When Luis Suarez was dealt to FC Barcelona this summer, many wondered how Liverpool would be able to compensate for the loss of offense regularly supplied by the contentious Uruguayan. If Sunday’s Premier League opener against Southampton showed anything, it’s that offense may be the least of coach Brendan Rodgers’ worries at Anfield.
While the Reds eked out a 2-1 victory before the home folks, plenty of examination should be expected by Rodgers and his coaching staff. One look at the tape will reveal that for the balance of the second half, Liverpool appeared disjointed and destined for a disappointing result against Ronald Koeman’s reworked side.
Daniel Sturridge eventually bailed the Reds out of trouble by tapping in the game-winner with just over 11 minutes left in regulation. Even then, Liverpool had to survive a post by Morgan Schneiderlin in the final minutes to escape with a full three points and a sizable sense of relief.
While the Reds certainly have the weapons to be dangerous on offense with Sturridge, Raheem Sterling, Steven Gerrard, and Jordan Henderson anchoring the attack, Liverpool’s biggest challenge may again be a defense that allowed 50 goals in 38 league matches in 2013-2014.
Realizing his need for better defense, Rodgers went out and signed Dejan Lovren, while receiving Javier Manquillo on loan from Atletico Madrid to help Martin Skrtel, Glen Johnson and Daniel Agger shore things up in front of netminder Simon Mignolet.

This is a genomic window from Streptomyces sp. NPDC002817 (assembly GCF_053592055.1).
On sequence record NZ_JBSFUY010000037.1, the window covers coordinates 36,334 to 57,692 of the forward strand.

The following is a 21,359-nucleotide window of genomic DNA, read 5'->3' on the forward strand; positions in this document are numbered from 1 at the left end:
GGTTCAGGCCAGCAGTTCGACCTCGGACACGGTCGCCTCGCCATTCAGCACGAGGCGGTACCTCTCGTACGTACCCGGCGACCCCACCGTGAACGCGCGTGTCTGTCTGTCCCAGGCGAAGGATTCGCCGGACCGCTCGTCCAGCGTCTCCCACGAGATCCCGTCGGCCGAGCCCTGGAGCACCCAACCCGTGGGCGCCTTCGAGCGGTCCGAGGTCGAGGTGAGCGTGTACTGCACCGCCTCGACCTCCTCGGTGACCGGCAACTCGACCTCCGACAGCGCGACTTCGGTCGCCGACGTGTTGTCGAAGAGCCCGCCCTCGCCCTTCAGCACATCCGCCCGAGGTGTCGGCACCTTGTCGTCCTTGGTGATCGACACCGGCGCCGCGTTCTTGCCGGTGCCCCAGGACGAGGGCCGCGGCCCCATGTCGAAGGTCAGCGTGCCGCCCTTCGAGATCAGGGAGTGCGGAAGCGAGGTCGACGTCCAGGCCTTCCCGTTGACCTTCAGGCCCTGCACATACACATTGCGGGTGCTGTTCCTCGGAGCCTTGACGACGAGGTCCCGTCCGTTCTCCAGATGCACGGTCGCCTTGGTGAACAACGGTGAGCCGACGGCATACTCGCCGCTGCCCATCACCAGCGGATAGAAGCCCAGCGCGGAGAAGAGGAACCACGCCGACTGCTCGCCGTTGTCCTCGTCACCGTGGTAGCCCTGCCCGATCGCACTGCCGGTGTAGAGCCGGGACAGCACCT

The results against Southampton left plenty to be desired as the quick and precise passing combinations provided by Nathaniel Clyne, James Ward-Prowse and especially Dusan Tadic left the Reds scrambling for the balance of the afternoon. If not for a costly miss by Steven Davis and some good goaltending from Mignolet, Liverpool could have come out of the afternoon without a point in their home opener.
It seems Liverpool’s progress as a contender in the Premier League will again depend on a defense that was leaky at best last season and still appears vulnerable heading into this campaign. For his part, Mignolet appears more than capable of holding down the fort between the pipes.
The pressure thus falls on Rodgers’ defensive crew to pick up their play and help keep opposing offenses at bay. Last season, Liverpool averaged 1.31 goals against in Premier League action, culminating in a nine-minute, three-goal meltdown against Crystal Palace that doomed the Reds in their quest for a first domestic league since 1989-1990.
Plenty of time still remains for Liverpool’s defense to improve, and if the Reds can tighten up in the back, there’s no reason to think Rodgers and company can’t push for another spot in the UEFA Champions League along with that coveted Premier League title.
Until the defense improves, however, Liverpool will be fighting an uphill battle, and Sunday’s game showed the Reds that there’s still plenty of work to do in that regard.